The Chief Justice's law clerks are among the most passionate disciples of this master teacher. These law clerks, who were his paddlers in that historic l6 year journey known as the Richardson Years, embraced an 'olelo no eau composed by one of the Chief Justice's law clerks and his kumu hula wife. The proverb expresses to the Chief Justice our deep affection for him as he passed to the spiritual world. "Mahalo (appreciation) e kaupili (beloved friend) haku (lord. master, chief, teacher) o (oÐ palena'ole (without boundaries) ka 'ike (knowledge)."

In our annual law clerk gatherings to celebrate the Chief Justice's birthday, he would frequently tell us in his gentle marìner the criteria he used in selecting us as his law clerks. "l was looking for people who would come back to Hawaii (many of us were graduates from mainland law schools because he was l0 years through his 16 tenure as chief justice before the William S. Richardson School of Law had its first graduation class) to make Hawaii a better place for Hawaii's people." He would then go on to comment on how pleased he was about the contributions made by his law clerks. Some are judges...U.S. District Court Judge, two Supreme Court Justices, Circuit Court Judge, Family Court Judge, and District Court Judges. Some are elected officials...Congressman, Acting Mayor for Honolulu, and State Legislators. Some are dedicated govemment officials at the State of Hawaii Department of Health, at the U.S. Attorney's Office and at the State Attorney General's Offìce. Some are accomplished educators...professors at the V/illiam S. Richardson School of Law and at Hawaii Pacific University. Some have been senior managers of large organizations like The Queen's Health Systems and Kamehameha Schools, and others are highly successful entrepreneurs. Many are very sophisticated private law practitioners...some in smaller practices, and others in large law firms as senior partners.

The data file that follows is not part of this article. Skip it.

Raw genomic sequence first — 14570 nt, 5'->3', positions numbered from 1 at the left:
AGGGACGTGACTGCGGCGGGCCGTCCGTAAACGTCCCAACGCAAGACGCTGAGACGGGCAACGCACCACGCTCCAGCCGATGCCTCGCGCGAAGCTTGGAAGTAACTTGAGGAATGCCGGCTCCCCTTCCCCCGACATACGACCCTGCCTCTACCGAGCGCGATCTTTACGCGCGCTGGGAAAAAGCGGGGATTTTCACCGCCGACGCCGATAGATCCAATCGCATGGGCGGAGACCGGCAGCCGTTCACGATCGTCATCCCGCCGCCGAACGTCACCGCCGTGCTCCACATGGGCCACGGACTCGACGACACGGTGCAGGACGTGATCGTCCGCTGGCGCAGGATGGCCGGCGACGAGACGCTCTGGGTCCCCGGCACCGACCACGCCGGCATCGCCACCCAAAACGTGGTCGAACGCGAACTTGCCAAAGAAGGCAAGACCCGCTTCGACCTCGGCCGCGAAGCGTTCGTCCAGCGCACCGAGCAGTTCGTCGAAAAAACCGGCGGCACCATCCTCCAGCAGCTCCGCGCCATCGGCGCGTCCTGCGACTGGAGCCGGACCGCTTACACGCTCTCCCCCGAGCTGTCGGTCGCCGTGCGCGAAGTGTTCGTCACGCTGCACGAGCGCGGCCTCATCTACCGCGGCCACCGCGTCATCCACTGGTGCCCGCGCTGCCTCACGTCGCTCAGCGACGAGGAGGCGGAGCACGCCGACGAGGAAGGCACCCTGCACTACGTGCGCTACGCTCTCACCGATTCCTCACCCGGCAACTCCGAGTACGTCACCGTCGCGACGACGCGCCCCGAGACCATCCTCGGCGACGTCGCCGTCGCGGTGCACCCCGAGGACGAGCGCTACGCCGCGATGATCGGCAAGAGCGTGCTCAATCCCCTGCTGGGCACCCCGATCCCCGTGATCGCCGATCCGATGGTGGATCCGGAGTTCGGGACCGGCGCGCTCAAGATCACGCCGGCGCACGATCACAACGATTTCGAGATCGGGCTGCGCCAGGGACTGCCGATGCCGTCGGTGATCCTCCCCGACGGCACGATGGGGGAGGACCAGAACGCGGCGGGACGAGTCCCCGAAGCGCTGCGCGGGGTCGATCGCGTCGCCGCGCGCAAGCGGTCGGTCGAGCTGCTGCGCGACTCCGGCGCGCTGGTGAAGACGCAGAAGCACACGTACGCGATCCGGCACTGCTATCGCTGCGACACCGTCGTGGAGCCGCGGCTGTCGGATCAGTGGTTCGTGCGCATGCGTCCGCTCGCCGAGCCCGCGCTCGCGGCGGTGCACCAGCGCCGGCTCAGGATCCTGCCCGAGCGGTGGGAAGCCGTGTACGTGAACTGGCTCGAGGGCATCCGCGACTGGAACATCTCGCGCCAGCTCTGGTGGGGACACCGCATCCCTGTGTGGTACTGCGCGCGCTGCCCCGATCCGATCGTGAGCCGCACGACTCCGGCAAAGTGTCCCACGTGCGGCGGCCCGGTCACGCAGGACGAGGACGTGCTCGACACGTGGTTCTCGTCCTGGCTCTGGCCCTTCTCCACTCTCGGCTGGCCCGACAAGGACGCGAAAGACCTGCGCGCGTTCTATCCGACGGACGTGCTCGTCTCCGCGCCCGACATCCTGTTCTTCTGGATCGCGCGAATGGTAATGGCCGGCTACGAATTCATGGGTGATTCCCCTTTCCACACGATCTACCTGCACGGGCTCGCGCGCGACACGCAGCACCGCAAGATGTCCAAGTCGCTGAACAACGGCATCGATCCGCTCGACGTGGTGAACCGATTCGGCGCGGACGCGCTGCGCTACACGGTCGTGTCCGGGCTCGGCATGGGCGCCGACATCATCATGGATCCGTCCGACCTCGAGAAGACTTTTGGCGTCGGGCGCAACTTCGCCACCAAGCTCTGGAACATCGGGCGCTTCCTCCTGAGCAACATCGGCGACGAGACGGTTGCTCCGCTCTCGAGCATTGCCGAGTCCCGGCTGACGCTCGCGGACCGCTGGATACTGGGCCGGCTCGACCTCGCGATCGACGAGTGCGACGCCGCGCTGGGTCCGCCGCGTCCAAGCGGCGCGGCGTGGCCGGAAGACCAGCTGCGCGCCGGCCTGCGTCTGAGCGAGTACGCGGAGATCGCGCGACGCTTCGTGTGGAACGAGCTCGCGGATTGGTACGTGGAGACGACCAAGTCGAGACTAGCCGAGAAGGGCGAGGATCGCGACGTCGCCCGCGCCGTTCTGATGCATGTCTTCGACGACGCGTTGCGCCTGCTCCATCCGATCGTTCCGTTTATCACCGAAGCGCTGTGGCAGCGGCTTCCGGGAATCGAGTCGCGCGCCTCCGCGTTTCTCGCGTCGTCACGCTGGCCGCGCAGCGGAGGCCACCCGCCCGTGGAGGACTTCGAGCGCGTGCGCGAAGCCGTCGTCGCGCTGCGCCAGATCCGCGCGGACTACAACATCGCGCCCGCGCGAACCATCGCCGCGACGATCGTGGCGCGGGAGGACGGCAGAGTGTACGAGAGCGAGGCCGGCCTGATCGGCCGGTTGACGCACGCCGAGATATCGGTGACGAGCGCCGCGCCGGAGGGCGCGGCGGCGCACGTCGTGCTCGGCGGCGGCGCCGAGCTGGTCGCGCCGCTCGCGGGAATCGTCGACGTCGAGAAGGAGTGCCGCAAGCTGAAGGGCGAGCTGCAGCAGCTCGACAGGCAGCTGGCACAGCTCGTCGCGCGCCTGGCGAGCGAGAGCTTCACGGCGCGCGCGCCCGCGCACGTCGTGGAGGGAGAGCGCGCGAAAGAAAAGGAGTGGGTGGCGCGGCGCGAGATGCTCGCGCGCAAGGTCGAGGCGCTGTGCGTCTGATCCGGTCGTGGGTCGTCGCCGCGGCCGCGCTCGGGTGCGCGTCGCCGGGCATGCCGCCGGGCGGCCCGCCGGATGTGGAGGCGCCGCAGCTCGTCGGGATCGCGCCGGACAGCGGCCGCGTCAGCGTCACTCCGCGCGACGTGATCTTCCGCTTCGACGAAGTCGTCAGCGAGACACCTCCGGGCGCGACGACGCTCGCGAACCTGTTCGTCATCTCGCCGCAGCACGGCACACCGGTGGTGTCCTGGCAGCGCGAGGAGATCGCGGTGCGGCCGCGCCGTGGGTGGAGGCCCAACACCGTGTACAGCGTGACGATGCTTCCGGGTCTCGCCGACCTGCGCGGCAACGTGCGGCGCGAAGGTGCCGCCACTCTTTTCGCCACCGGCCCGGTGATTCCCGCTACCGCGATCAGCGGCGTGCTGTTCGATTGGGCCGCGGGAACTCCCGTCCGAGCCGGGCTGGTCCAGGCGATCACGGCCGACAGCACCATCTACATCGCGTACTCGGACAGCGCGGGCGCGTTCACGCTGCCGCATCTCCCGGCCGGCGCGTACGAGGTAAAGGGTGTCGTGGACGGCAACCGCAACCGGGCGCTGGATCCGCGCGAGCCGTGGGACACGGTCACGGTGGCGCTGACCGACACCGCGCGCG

Although very different as individuals, these law clerks have a common bond...all were taught at the knee of their master teacher, and all are committed to the teachings of their beloved friend to make Hawaii a better place for the people of Hawaii. All have been impacted by the teachings of their kaupili haku. One law clerk, a U.S. District Courl Judge, commented that not a day goes by that she does not think of the Chief Justice and his teachings. When she served as Chief Judge of the U.S. District Court, in resolving personnel matters she frequently reflected on how the Chief Justice would have handled the matter...he was the master in how to deal with people which always resulted in all retaining dignity.

For his 80th birthday about l0 years ago, the law clerks drafted personalized messages to the Chief Justice often referring to cases each worked on. The following are some of those messages.

"What I recall with greatest fondness are your smile and twinkling eyes, and your compassion. Law school drills us on analysis and argument, but you reminded me of the human dimension of cases, particularly for the ordinary citizen."

"I am still striving to follow your wonderful way of making people feel comfortable and cared about.''

"By watching you and how you treat others with love and respect, I return that love and respect...You will always be my model husband, father, statesman and friend."

"His teachings do live on. In those who know him well He gave the base it's up to us Our stories we need tell'-